CDR events offer musicians a chance to play tracks - finished and in-progress - on a professional soundsystem, and in a constructively critical environment, CDR sessions have taken place in multiple international locations for over a decade. The genesis of CDR goes back a decade to the creative process of...
As a musician, entrepreneur, and educator, Moldover's name is practically synonymous with "controllerism", a movement around designing creative and expressive interfaces for electronic music performance. With a new course for macProVideo and an album in the works, we caught up with Moldover about his software, controllers, and playing two recorders with one's nostrils.
What instruments did you start making music with?
I think I was the most serious player in my entire elementary school recorder ensemble. I could play two different parts of Ode to Joy with two recorders, one in each my nostrils. They wouldn't let me do that at concerts though.
What does “controllerism” mean to you? Are there any particular styles of music that lend themselves more to controllerism?
Controllerism is simple. It's about making music with new technology. Right now controllers are where it's at, and so that's the name for the movement. Button-pushers, finger drummers, digital DJs, live loopers, augmented instrumentalists; we're all controllerists. The beautiful thing is that it's still new, it's still raw, and it's not about this or that style. It's about musical freedom.
What are your thoughts on how Controllerism has evolved?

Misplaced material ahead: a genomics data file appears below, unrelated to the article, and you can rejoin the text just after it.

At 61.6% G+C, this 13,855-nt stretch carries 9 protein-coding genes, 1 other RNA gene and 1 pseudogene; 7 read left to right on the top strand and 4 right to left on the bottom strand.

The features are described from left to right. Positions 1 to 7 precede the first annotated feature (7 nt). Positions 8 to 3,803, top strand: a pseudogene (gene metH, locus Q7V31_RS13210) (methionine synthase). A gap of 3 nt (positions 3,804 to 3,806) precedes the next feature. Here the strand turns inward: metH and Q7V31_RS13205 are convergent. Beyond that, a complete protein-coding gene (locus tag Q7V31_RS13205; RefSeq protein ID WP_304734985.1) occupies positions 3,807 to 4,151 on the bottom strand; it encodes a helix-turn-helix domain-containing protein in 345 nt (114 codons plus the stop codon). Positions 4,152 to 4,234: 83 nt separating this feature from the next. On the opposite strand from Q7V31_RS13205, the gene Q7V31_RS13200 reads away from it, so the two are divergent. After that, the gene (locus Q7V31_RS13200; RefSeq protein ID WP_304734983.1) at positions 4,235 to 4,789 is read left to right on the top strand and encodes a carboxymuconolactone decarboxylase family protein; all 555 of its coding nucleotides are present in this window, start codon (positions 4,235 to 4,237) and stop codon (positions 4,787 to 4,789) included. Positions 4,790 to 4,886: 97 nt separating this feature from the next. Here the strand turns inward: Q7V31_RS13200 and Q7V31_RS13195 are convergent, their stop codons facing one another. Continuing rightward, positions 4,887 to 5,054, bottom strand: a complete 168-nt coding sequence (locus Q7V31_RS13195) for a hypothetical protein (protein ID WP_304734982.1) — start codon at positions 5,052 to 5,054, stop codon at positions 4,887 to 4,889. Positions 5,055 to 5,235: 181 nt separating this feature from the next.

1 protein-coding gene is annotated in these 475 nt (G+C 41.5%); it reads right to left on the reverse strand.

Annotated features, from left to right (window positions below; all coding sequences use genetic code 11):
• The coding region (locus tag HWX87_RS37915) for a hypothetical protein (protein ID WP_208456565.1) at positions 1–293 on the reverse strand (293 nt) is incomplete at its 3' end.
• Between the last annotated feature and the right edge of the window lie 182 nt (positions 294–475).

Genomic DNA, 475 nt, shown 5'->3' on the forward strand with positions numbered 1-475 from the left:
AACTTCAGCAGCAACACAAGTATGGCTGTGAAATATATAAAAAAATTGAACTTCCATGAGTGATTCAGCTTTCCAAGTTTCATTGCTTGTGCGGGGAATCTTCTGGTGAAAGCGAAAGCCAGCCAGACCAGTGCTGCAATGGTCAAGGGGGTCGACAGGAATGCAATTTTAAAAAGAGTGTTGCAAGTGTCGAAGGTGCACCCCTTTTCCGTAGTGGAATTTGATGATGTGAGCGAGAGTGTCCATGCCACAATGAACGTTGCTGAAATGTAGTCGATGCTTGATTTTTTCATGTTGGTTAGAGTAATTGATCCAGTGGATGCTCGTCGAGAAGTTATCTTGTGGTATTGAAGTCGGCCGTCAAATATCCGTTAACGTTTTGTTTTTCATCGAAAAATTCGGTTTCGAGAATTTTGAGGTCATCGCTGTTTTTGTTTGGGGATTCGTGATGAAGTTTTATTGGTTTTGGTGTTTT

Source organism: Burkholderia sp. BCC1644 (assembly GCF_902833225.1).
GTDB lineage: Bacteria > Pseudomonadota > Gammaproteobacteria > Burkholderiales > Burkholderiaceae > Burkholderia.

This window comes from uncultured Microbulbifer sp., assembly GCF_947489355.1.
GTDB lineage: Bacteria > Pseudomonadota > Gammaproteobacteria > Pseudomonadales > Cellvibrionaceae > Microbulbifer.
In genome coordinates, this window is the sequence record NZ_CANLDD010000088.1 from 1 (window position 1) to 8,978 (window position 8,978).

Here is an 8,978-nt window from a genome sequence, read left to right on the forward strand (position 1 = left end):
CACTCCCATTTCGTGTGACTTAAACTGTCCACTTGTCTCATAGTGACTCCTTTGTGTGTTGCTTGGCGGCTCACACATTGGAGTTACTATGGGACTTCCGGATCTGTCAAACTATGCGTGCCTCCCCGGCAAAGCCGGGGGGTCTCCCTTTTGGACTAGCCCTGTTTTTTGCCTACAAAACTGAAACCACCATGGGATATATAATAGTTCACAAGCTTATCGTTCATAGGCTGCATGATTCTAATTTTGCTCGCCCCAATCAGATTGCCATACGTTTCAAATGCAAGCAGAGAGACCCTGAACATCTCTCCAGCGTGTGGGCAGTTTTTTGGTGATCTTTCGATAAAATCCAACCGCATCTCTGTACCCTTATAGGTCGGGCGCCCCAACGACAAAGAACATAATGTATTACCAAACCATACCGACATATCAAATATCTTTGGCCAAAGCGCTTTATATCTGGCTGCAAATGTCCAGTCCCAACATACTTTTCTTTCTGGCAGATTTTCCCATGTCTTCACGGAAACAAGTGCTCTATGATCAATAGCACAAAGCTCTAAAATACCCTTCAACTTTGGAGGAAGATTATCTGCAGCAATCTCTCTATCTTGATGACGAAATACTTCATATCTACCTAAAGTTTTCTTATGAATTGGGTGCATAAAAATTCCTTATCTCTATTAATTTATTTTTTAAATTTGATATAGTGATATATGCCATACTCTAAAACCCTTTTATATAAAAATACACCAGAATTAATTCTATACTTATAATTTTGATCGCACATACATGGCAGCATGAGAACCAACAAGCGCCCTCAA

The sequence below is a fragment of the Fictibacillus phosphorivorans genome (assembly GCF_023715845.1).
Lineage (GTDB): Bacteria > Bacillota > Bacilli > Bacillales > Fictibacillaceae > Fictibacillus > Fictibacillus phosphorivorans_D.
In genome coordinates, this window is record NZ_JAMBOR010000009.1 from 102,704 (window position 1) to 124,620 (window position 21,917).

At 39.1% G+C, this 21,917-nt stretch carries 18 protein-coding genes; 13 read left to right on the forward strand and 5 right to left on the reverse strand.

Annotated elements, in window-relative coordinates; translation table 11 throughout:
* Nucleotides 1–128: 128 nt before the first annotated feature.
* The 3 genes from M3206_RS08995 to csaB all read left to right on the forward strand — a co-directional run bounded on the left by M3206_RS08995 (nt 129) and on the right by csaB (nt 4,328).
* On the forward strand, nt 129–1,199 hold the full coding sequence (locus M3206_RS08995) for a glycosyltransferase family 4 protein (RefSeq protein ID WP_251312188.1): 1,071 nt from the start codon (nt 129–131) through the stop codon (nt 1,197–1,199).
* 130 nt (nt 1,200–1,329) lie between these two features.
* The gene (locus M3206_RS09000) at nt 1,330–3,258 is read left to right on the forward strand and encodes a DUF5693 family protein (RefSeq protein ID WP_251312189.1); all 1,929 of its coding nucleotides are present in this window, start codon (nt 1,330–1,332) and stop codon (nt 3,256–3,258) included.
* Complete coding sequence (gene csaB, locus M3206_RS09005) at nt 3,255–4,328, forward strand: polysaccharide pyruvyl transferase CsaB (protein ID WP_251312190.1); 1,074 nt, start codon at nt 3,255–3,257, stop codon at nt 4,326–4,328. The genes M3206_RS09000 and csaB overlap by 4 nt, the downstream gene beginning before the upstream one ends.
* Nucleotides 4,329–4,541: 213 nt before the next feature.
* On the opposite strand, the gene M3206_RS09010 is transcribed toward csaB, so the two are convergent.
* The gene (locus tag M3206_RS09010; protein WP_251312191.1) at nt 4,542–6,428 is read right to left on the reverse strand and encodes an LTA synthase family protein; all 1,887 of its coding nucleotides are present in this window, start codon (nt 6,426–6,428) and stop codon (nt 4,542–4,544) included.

My views of controllerism haven't changed much, but the world around me is certainly different. I played my first set as a solo controllerist at Burning Man in 2003 and had the best time of my entire life. I knew I had experienced a piece of the future of music, and I made it my goal to share that with the world. I started hacking together different controllers and software, throwing underground parties, and making my own internet videos to spread the idea. Fast forward to today, and you can stroll into any music store and buy a phenomenal controller with seamless software integration. The parties aren't underground anymore, but they're widespread and big enough to support touring artists. Nowadays I collaborate with companies to make videos, and instead of thousands, they get millions of hits. Despite the changes around me my goal is still to musically open minds, any way I can. As long as controllerism helps me to that, I'm honored to be a part of it.
Below: Moldover demonstrates his workflow in writing and arranging Clips in Live:
How does Ableton Live work with various controllers for your studio workflow?
In the studio I have my performance controllers The Mojo and The Robocaster hooked up to Ableton at all times. For clip control and sequencing I have an Ableton Push, a Novation keyboard and Vestax drum controller. I'm frequently testing new controllers as well so I have plenty of space for those new or novel devices.
How does your live setup work?
Live is the core of my software world for writing and performing. I just recorded a two hour course for macProVideo where I go through all the details of the setup. I spend more than half the time explaining the organization and how I work with it. I think I'm using nearly every feature of Live, as well as hosting many plug-ins and custom Max4Live devices. The setup is intricate, but the ability to open just one piece of software to play a whole show is priceless.
What are you working on next?
I'm always juggling a pile of projects, but right now most of my energy is going into the Kickstarter campaign for my new album FOUR TRACK. I've written loads of new songs, developed a new musical style, and created a really special new hardware instrument that is part of the album packaging. Please check out the video if you have a moment. Thanks!